structures and systems architecture of e-commerce, which include web site design and the distribution systems for both goods and money in an Internet era.





Who should attend



Academics in the fields of (but not exclusively): new media, e-commerce,
cultural studies, sociology, human geography, HCI



Practitioners in relevant fields



Research students



Industry consultants





Keynote speakers:



Dr Rebecca Ellis and Anna Haywood, University of Essex


http://www.essex.ac.uk/chimera/team/beckye.html


http://www.essex.ac.uk/chimera/team/annah.html



Mr Will Davies, IPPR


http://www.ippr.org.uk/about/staff.php?id=180



Dr Tim Dant, UEA (tbc)


http://www.uea.ac.uk/psi/people/dant_t.htm


Others tbc.





Conference themes

The conference themes have been written in order to accommodate the interests of both academics and practitioner groups. Although papers and
presentations could address the following themes, submissions should not be limited to the themes suggested. See the conference website (Conference themes and scope section) for an outline of potential research questions that could be addressed under each theme.




eBay and identity: the presentation of self/ others and knowledge performance



• Significance (or not) of members’ eBay user names.


• Presentation of self through item description, photography and buying/ selling practices


• eBay 'claims to status' and disidentification practices


• Knowledge performance and presentation


• Knowledge giving


• 'Unknowingness'


• How do eBay sellers present themselves, others and material culture in terms of discourses of ‘race,’ nation or Diaspora?



eBay and social capital



• eBay and 'community'


• eBay and the development of social capital


• eBay & trust



eBay, consumption and consumer lifestyles



• eBay and its effects on other disposal routes: charity shops, throwing away, relegating to the attic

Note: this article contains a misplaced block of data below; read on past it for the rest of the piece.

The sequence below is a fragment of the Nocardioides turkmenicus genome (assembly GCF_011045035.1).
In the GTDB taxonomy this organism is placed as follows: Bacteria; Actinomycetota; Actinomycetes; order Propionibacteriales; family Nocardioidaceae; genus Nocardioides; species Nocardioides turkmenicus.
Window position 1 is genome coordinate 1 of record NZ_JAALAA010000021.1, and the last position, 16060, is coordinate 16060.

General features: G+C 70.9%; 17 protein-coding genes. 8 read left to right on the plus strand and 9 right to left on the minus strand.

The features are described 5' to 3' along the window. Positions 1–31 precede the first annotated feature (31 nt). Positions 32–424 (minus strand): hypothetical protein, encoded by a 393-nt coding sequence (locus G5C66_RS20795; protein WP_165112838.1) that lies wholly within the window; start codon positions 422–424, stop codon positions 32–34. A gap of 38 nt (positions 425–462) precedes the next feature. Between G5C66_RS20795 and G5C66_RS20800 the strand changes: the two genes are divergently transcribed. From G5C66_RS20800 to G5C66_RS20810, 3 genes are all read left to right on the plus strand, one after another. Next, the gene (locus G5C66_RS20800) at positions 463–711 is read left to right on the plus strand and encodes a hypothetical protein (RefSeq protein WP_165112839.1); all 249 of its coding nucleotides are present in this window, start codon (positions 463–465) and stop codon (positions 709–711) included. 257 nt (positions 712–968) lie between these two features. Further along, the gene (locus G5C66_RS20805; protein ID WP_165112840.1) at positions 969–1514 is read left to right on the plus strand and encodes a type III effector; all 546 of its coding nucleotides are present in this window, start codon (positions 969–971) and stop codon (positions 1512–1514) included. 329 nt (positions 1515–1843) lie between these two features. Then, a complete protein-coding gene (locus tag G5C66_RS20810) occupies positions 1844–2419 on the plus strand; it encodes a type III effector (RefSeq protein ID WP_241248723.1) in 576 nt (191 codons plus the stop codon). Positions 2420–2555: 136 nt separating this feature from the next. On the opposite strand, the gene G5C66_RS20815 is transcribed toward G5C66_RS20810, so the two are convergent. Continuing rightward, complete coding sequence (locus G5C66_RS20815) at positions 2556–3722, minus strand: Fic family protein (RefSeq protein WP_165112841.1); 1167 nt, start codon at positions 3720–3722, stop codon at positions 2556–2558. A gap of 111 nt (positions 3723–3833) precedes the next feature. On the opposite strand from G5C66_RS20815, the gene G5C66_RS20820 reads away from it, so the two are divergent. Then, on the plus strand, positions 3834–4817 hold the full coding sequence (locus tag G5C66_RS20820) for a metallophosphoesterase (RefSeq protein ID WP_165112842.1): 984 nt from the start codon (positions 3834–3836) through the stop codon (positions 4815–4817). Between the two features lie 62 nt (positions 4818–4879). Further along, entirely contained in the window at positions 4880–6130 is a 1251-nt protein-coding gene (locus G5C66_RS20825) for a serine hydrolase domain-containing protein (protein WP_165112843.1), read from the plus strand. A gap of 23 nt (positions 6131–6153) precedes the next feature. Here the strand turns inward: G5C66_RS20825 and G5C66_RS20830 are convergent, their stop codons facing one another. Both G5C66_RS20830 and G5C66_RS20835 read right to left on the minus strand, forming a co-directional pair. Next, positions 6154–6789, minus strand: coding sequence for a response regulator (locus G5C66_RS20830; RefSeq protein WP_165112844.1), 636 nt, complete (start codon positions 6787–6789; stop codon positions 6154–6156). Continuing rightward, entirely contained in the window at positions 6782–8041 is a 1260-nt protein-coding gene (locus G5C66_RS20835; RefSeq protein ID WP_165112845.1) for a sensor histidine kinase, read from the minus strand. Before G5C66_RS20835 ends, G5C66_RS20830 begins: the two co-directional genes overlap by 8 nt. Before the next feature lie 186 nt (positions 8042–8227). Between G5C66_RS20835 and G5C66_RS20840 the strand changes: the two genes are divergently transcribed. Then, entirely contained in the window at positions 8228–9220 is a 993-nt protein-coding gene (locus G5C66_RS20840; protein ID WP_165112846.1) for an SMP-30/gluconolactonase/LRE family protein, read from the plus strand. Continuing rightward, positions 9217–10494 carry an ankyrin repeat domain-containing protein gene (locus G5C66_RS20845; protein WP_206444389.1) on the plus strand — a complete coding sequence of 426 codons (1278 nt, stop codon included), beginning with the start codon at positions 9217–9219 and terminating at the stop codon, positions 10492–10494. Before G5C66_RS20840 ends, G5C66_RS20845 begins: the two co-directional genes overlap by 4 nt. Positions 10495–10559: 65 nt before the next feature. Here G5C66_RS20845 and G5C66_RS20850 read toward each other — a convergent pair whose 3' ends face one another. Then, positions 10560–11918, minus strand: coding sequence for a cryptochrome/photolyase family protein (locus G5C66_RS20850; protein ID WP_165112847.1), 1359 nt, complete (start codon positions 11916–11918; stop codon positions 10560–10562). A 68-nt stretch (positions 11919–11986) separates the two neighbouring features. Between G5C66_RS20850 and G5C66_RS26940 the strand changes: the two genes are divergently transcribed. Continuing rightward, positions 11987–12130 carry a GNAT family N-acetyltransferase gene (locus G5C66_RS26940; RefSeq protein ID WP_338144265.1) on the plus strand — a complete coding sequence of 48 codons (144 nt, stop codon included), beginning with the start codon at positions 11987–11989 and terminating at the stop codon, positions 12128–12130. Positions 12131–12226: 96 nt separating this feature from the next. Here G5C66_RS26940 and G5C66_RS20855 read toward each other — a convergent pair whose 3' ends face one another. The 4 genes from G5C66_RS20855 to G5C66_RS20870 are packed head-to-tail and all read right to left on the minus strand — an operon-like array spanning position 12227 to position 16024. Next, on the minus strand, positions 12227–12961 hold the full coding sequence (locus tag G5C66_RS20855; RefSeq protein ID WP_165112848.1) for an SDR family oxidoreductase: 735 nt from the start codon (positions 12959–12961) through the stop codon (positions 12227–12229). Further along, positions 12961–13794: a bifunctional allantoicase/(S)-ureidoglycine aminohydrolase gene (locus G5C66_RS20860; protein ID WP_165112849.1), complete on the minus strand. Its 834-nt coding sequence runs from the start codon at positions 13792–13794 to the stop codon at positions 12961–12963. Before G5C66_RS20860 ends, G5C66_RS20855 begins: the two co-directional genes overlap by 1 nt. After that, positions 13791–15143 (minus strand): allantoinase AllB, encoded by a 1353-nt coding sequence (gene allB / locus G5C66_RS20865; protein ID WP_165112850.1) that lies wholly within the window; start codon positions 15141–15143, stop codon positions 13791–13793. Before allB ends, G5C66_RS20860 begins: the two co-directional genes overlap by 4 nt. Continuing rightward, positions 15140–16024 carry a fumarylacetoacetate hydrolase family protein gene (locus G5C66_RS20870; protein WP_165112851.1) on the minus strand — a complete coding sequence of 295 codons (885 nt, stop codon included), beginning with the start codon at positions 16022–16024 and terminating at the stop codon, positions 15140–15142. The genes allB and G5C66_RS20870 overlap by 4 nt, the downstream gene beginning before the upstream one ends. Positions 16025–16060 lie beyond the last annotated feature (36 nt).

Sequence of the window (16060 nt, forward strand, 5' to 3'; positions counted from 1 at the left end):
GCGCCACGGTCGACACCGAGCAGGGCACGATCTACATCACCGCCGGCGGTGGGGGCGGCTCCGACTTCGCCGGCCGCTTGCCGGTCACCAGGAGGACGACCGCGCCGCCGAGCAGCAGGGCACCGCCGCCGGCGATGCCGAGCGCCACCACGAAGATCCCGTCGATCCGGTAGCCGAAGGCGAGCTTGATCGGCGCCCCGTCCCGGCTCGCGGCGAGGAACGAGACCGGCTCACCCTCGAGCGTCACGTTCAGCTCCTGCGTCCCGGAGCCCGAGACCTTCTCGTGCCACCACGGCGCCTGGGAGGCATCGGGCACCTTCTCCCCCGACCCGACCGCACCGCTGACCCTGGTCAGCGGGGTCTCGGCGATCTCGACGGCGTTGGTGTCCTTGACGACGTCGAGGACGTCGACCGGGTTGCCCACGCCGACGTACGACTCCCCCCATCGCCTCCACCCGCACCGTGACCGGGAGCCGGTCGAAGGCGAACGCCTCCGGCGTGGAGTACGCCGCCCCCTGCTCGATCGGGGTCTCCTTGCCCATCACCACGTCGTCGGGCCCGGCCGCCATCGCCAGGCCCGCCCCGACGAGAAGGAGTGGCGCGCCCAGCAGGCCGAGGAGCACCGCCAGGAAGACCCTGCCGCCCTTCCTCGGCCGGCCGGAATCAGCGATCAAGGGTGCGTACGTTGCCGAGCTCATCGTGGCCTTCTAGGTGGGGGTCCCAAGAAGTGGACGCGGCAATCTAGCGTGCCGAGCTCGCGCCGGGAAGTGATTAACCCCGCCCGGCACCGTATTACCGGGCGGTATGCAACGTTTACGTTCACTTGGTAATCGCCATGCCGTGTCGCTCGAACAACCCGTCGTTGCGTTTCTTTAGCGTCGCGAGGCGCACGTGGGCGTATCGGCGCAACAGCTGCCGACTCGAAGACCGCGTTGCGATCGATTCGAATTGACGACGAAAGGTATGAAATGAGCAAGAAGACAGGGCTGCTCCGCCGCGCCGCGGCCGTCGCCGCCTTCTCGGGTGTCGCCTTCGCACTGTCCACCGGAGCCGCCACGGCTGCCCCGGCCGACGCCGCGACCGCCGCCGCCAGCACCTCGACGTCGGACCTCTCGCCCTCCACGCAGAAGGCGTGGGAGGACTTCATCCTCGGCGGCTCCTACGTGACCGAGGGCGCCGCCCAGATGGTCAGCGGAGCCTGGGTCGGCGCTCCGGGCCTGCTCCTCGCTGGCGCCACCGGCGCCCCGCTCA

• eBay as a place to get rid of unwanted gifts


• eBay and 'minimalist living' – e.g. de-junking one’s life


• eBay as ethical consumption? Recycling’ to second owners.


• eBay as a 'weird' or spectacular site of alternative consumption


• eBay as a societal mirror in terms of what is being bought and sold


• eBay as a store of social memory in material culture – e.g. ‘memory artefacts,’ nostalgia



Collecting in an e-society



• The impact of eBay on offline collecting practices/ rituals


• eBay and globalised collecting - the world of goods


• eBay and the ease of ‘armchair collecting’


• The effect of eBay on specific collecting cultures and communities



eBay and employment effects



• What impact is eBay having on self-employment in the UK?


• Who does an eBay living appeal to?


• What impact is eBay having on other forms of employment?


• Is eBay creating new types of jobs?


• Is eBay a good place to start trading for the newly self-employed?


• eBay as a supplementary source of income


• Is eBay a good medium for selling services?



eBay, competition and the 'perfect market'



• Does eBay really constitute the economists' 'perfect market'?


• Is eBay creating new markets?


• eBay and competition


• eBay’s business model



eBay and the 'real' economy



• Money flows


• National postal services and other goods distribution networks


• Internet infrastructure – Broadband vs. dial up



eBay and website design



• Designing e-commerce sites: what makes eBay sticky?


• Designing e-commerce sites to support trustworthiness


• How effective is eBay’s feedback system?



eBay and the consumer



• eBay and consumer privacy


• eBay and consumer protection issues



Representations of eBay



• How has eBay been represented in the media?


• How do eBay’s customers perceive it – through practice and media representation?

Venue

Wivenhoe Park
Colchester
Essex
United Kingdom
MORE INFO ON THIS VENUE

Additional Information

Please see the conference website for full information about submitting papers and posters, as well as conference fees.